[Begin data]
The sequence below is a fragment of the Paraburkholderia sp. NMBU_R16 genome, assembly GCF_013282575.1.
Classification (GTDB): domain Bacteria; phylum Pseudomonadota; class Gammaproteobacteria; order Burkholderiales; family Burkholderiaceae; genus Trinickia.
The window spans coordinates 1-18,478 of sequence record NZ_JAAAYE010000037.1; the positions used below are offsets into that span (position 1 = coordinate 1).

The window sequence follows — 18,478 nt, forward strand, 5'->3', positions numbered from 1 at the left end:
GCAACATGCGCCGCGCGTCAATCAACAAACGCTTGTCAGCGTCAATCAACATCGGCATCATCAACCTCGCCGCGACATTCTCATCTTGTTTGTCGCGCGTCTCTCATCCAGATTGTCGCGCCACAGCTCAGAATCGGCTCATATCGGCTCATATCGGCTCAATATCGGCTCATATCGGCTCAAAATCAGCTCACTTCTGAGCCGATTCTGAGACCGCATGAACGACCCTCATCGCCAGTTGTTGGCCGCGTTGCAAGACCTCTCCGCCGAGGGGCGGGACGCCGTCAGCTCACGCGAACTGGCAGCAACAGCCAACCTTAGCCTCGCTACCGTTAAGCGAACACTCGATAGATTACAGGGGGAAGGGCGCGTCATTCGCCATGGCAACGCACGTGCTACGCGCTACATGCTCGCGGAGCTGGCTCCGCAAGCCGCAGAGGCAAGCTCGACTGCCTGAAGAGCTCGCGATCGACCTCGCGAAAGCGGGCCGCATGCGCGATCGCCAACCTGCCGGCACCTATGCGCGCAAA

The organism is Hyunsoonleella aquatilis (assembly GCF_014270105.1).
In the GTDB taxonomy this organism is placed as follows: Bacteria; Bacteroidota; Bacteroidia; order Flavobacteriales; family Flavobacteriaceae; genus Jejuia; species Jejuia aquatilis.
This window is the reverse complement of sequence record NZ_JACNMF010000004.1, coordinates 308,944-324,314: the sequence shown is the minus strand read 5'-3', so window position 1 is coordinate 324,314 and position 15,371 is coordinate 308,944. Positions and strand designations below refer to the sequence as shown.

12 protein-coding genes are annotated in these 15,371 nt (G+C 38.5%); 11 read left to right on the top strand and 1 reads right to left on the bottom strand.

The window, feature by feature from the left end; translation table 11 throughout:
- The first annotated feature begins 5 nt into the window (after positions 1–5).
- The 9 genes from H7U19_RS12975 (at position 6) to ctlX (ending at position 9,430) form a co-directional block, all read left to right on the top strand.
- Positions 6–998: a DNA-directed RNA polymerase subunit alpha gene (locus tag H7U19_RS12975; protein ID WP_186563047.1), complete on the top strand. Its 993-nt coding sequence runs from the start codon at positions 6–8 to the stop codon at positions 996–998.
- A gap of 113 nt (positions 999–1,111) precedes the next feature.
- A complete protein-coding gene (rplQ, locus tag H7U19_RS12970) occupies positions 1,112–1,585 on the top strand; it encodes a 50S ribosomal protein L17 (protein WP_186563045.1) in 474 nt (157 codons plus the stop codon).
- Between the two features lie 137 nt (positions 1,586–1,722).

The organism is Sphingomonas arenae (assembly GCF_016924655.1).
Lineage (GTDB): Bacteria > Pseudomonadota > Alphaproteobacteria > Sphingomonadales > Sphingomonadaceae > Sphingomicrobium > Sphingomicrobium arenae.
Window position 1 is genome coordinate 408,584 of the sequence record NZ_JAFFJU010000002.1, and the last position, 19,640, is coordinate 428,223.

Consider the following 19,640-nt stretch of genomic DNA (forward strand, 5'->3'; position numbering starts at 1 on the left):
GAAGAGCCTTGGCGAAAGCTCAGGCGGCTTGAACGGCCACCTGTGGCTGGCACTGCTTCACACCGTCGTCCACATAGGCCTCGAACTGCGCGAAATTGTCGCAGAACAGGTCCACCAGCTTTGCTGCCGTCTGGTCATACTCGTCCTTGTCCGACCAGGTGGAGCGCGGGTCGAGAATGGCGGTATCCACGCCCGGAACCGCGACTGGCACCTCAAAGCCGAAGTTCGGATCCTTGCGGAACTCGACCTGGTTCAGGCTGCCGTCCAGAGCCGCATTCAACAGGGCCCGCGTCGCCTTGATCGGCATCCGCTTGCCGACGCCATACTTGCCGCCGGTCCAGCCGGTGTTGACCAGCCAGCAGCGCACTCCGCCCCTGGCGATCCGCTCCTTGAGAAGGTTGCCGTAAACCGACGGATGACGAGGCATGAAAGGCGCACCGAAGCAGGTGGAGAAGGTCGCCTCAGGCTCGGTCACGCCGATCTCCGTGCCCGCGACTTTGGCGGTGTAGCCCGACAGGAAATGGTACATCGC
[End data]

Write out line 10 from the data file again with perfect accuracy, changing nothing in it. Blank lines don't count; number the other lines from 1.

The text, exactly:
The window, feature by feature from the left end; translation table 11 throughout: